Striking Language from the Trump Administration's Complaint in United States v. John Bolton

Is the Trump Administration trying to get a precedent on classified information that would benefit incumbent Presidents at the expense of voters?


On June 10, John Bolton's lawyer (Chuck Cooper) wrote an op-ed in the Wall Street Journal laying out the course of dealing with the Trump Administration regarding Bolton's book The Room Where it Happened. As Cooper noted, these reviews are handled by NSC staff, and there was a four-month review of his book by the NSC's Senior Director for Records Access and Information Security Management (Ellen Knight). On April 27 she indicated that she had given Bolton all her edits, but Bolton never received a letter confirming clearance. On June 8 John Eisenberg from the White House sent Bolton a letter saying that the book still contained classified information. And today the Trump Administration filed a complaint against Bolton to prevent the publication of his book, stating that it contains classified information.

One notable aspect of the complaint is how much it agrees with the course of dealing that Cooper recounted. The government's complaint does say that the government hadn't completed its review, but it doesn't dispute that the NSC staff review was complete. Rather, it says that Michael Ellis, a Trump appointee at the NSC (who, coincidentally, has been accused of manipulating the classification system to benefit Trump) "commenced an additional review" and raised new objections. The complaint says that Ellis has access to a greater range of information than Knight did. But there is more: the key paragraph (paragraph 51) states

[Ellis] commenced this review at the request of the Assistant to the President for National Security Affairs, who, upon review of the version of the manuscript reflecting Ms. Knight's latest guidance, was concerned that the manuscript still appeared to contain classified information, in part because the same Administration that [Bolton] served is still in office and that the manuscript described sensitive information about ongoing foreign policy issues. (Emphasis added.)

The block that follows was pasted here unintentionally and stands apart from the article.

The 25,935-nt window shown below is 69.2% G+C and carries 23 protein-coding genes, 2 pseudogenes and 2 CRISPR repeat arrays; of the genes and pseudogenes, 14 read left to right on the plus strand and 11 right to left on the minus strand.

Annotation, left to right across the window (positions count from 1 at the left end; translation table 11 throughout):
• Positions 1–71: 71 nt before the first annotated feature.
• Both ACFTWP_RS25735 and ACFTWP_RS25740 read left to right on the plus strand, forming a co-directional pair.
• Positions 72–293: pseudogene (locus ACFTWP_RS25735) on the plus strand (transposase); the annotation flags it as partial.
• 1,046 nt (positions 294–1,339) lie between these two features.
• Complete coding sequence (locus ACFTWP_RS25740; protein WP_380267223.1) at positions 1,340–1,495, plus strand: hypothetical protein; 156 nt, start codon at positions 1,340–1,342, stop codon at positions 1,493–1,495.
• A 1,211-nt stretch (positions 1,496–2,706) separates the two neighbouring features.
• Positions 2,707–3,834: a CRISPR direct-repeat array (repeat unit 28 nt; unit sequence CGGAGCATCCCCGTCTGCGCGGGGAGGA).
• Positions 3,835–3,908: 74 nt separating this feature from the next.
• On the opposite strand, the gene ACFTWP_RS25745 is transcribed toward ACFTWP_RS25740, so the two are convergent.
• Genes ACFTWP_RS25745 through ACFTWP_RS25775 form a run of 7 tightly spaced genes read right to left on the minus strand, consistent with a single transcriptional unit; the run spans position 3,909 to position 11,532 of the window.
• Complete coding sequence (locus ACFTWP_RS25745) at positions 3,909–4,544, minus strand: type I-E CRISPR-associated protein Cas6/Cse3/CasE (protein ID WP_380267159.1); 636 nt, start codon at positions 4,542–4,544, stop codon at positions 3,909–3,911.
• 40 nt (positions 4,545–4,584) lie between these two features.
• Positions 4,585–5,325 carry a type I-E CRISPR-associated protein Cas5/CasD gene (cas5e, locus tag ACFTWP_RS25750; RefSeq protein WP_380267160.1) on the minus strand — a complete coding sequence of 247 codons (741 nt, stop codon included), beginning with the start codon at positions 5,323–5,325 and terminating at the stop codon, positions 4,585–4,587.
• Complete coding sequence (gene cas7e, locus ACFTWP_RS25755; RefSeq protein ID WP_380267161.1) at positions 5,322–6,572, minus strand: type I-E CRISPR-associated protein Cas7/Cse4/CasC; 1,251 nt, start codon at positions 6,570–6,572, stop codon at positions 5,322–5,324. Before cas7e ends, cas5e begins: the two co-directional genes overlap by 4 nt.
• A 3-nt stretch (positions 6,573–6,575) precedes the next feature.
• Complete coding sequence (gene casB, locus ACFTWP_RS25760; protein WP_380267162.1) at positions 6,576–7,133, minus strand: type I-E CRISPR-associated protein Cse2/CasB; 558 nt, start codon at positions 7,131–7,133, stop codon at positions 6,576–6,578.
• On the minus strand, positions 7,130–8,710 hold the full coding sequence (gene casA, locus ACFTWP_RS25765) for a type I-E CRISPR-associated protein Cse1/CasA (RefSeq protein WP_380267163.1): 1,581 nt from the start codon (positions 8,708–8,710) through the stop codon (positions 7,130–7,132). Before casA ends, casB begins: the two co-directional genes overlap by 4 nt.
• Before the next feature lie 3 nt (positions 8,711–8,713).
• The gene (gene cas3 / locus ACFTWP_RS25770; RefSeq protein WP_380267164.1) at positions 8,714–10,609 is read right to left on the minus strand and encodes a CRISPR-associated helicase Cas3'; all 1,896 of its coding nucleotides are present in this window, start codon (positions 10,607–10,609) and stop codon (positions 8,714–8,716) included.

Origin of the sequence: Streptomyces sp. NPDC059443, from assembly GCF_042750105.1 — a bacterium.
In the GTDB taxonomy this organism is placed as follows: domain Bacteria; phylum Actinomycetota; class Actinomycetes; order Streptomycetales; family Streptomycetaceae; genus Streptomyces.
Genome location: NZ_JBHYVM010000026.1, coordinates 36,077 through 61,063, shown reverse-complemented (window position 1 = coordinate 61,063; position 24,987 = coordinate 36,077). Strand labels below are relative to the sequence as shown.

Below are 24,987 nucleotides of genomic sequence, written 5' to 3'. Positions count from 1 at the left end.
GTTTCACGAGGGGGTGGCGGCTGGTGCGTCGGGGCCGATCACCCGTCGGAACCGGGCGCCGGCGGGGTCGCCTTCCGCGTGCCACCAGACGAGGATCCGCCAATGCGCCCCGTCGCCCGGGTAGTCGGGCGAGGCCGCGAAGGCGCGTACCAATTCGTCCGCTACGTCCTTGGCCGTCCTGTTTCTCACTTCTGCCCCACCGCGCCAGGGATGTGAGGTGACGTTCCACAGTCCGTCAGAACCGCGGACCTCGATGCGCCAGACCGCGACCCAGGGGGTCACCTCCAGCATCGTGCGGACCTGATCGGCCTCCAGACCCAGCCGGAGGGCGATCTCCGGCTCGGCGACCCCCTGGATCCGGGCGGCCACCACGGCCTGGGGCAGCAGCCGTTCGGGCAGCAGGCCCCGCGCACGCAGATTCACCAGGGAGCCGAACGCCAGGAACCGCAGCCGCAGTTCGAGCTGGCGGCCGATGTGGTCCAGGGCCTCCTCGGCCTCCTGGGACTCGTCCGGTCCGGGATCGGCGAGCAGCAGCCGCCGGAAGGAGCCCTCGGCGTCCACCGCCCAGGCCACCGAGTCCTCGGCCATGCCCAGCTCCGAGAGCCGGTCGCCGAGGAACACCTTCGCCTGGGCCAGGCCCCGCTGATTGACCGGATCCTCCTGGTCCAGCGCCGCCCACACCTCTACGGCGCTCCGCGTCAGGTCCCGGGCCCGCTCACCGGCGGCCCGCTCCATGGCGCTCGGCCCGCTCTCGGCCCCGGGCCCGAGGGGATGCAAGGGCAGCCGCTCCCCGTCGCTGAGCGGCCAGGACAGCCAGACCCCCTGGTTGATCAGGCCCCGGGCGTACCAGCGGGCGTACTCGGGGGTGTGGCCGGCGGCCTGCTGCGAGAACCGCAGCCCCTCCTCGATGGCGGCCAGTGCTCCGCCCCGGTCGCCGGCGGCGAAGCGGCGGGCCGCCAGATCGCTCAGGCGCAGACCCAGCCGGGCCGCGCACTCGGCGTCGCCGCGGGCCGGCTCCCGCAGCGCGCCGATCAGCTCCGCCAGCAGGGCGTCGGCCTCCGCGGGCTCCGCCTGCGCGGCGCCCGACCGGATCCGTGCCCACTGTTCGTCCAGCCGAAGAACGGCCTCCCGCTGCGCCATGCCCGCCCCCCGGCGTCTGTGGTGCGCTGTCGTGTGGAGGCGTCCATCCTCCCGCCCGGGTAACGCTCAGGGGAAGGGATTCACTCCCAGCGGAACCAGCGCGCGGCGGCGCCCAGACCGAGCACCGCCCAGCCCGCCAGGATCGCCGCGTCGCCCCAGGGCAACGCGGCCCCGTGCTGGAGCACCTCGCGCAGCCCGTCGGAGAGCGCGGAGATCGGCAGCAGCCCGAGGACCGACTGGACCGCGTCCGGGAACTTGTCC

The italicized statement is notable for two reasons. The first is the term "sensitive." All sorts of information is sensitive (politically sensitive, personally sensitive, etc.), but that doesn't make it classified. There is a ton of sensitive information in every Administration, but much of it isn't classified. The second is the emphasis on the same Administration being in office. A given piece of information either is or is not classified. And if it is classified, it remains classified until it is declassified. The passage of time (usually decades) is relevant to decisions to declassify. But there is no legal significance to the fact that a piece of information was generated in the current Administration. In the next Administration, classified materials won't magically become unclassified or less classified – they will remain classified unless and until they are declassified. It is true that this Administration is currently dealing with sensitive matters that Bolton likely dealt with, but the same will be true of future Administrations (tensions with China over bases in the South China Sea won't go away on January 21, 2021). It is probably the case that, as a practical matter, some information is likely to leak over time (as it already has, of course), but the legal obligation not to reveal a given piece of classified information will remain in future Administrations. (I learned classified information when I was in the Office of Legal Counsel in the early 1990s, and I have never revealed it to anyone, as I am under a legal obligation not to do so.) Simply stated, the fact that Bolton served in the current Administration is legally irrelevant.